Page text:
- Nationwide, the number of active home flippers is at the highest level seen since 2007, the report says.
- Ratio of flips per investors dropped to its lowest levels since 2008, indicating a clearer market for small investors or entry-level flippers. There were 1.63 home flips per investor last year.
- New York County, also known as Manhattan, had 41 home flips in 2015 with a median purchase price of $1,175,000.
- In the NYC metro, specifically, 77 percent of the flips completed in 2015 were purchased in all-cash, which is higher than the national average.
In its 2015 Q4 Home Flipping Report, RealtyTrac found New York City as the third-highest grossing metro in the nation, with $120,000 average profit from home flips in 2015. New York City was only surpassed by San Francisco and San Jose, which tied for first with $145,000 in average gross profit each.
Nationwide, the number of active home flippers is at the highest level seen since 2007, the report says. Further, the share of homes flipped is higher than 2005 peak levels in 11 percent of markets across the country.
On the other hand, ratio of flips per investors dropped to its lowest levels since 2008, indicating a clearer market for small investors or entry-level flippers. In the U.S., there were 1.63 home flips per investor last year.
“I think the numbers indicate that fringe flippers, folks who see it on TV and think, ‘I think I can do this,’ jumped on the band wagon in 2015,” said RealtyTrac Vice President Daren Blomquist.
Manhattan: A better buy for the flipping pros?
New York County, also known as Manhattan, had 41 home flips in 2015 with a median purchase price of $1,175,000. The flipped sale price within 12 months was $1,390,000, netting a median profit of $215,000 in just a year.
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“To buy a flip, the average purchase price for properties in Manhattan was $1.2 million. The average price the flippers sold for was $1.4 million. That is a huge barrier of entry,” Blomquist said. “However, if you go out to Long Island, the median price is only $185,000. That’s certainly much more palatable for an entry-level flipper.”
Brooklyn: better ROI, accessible purchase prices
In Kings County, the 2015 gross return on investment (ROI) was 91.5 percent– an 89 percent increase year-over-year. Compared to Manhattan, with a 46 percent drop in ROI, Brooklyn shined in the category returns last year.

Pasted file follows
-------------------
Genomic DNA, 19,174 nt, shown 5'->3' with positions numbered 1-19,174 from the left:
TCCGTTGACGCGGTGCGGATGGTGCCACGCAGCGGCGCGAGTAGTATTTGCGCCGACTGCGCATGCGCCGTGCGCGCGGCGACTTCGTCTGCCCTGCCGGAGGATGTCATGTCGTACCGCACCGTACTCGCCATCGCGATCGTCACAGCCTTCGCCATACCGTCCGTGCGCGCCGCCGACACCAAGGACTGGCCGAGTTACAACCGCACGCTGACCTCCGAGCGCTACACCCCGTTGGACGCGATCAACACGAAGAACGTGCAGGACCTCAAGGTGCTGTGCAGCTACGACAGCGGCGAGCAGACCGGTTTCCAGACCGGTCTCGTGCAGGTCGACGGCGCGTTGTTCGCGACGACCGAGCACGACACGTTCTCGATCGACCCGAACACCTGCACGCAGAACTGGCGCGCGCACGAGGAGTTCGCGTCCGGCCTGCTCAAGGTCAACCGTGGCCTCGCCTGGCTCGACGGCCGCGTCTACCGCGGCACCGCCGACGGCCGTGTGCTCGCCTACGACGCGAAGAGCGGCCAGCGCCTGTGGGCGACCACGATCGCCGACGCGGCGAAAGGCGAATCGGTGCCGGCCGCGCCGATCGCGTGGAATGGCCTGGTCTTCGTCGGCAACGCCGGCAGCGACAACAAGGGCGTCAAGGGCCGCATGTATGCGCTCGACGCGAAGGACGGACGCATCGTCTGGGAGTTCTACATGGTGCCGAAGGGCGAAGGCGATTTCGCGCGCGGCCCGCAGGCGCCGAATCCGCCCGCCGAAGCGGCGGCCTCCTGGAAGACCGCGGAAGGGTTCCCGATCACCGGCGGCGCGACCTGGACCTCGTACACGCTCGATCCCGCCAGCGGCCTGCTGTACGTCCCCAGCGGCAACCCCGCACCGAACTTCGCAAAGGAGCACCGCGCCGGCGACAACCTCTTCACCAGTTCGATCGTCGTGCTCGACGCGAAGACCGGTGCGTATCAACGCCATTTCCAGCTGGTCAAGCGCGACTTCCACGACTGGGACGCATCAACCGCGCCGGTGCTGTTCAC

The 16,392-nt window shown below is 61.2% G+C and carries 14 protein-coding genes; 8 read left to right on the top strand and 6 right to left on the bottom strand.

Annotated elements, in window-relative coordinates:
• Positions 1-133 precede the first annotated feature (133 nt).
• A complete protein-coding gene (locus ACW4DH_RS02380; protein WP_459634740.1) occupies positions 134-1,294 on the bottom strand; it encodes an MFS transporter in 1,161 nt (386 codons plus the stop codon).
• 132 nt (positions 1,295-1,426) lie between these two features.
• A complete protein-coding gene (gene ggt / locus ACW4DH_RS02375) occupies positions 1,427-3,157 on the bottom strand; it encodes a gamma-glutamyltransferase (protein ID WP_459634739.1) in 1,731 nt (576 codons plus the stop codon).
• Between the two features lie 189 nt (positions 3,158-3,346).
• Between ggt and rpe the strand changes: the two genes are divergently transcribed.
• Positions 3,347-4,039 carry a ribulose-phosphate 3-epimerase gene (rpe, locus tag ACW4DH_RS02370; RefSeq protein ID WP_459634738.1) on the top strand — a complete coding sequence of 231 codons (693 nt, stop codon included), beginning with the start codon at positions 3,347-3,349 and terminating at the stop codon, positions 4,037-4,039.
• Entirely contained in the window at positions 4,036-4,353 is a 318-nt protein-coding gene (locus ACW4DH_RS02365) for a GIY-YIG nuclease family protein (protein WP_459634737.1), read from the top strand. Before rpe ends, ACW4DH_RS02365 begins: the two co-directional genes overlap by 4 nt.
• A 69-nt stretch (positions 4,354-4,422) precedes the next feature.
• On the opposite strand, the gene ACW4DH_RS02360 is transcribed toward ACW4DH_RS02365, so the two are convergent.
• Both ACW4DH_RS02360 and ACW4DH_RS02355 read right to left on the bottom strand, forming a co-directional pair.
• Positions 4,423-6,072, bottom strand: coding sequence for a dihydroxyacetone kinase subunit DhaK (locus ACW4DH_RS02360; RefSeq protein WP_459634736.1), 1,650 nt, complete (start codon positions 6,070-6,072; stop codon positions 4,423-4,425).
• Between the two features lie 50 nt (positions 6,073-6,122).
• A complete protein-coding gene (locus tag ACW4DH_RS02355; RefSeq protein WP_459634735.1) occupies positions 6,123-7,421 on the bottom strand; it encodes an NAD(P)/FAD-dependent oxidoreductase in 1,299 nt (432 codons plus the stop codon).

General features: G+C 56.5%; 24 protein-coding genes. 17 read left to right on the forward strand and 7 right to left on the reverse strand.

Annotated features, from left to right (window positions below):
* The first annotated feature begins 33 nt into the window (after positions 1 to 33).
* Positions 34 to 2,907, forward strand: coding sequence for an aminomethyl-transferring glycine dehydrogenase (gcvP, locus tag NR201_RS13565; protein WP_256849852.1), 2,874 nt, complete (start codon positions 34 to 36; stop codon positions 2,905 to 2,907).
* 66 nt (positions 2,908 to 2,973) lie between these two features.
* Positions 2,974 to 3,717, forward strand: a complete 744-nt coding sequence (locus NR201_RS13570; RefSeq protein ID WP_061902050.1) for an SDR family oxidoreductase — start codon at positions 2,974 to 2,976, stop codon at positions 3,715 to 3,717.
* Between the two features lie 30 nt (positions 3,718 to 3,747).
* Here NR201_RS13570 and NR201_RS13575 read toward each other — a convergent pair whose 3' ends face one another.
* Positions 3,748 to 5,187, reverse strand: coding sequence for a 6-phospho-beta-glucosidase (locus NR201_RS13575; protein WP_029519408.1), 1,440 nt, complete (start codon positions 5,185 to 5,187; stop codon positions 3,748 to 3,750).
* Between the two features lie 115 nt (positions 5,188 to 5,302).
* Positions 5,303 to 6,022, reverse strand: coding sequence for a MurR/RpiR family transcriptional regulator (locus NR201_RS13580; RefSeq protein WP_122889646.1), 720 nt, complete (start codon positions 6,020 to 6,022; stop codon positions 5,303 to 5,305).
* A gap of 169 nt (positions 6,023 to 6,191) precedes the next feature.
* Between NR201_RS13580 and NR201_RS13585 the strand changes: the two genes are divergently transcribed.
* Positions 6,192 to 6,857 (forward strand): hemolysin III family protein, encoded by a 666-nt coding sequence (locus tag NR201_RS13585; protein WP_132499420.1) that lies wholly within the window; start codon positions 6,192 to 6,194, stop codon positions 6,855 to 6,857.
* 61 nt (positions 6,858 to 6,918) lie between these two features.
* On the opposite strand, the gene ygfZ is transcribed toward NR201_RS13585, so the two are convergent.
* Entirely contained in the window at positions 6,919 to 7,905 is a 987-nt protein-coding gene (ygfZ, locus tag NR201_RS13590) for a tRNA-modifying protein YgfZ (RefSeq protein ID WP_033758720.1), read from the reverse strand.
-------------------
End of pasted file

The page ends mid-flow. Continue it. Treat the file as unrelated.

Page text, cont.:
Additionally, Brooklyn’s median purchase price on home flips was $235,000, and flipped median sales reached $450,000, providing the exact gross profit as Manhattan at $215,000 — but at a much lower entry price point. Brooklyn is a diverse community, so it’s likely flippers in the borough targeted less expensive neighborhoods with distressed properties.
“In a market like New York, within the metro area, there are pockets that are probably much more palatable for entry level flipper. It’s a tough market to get into. It’s high-risk, high-reward,” Blomquist said.
When flipping turns negative for a market
Flipping typically indicates strong confidence in a home buying market, and this year’s report exhibited most buyers are paying in cash, which is positive for critics concerned with foreclosures on failed flips.
“That’s a good sign when we talk about if this [housing market] is another bubble. To put it in perspective, if we go back to 2007, which was the peak in flipping, only 34 percent of properties were paid in all cash. Now, 70 percent are buying with cash, and that tells me there’s less risk that they will fall into foreclosure if they make a bad decision on the flip,” Blomquist explained.
In the NYC metro, specifically, 77 percent of the flips completed in 2015 were purchased in all-cash, which is higher than the national average.
But what happens when flips oversaturate the market and inflate sales prices too quickly? It’s all about balance, according to Blomquist, who says that home flipping is good in moderation, although it’s tough to define a threshold.
“2005 was high water: Nationwide, over 9 percent of homes that were selling were flips, and in many markets, 15 to 20 percent were flips. When you start seeing that level– in the 10 percent range — the market is being dominated by very quick sales that can be pushing prices faster than they should be based on market fundamentals,” he said.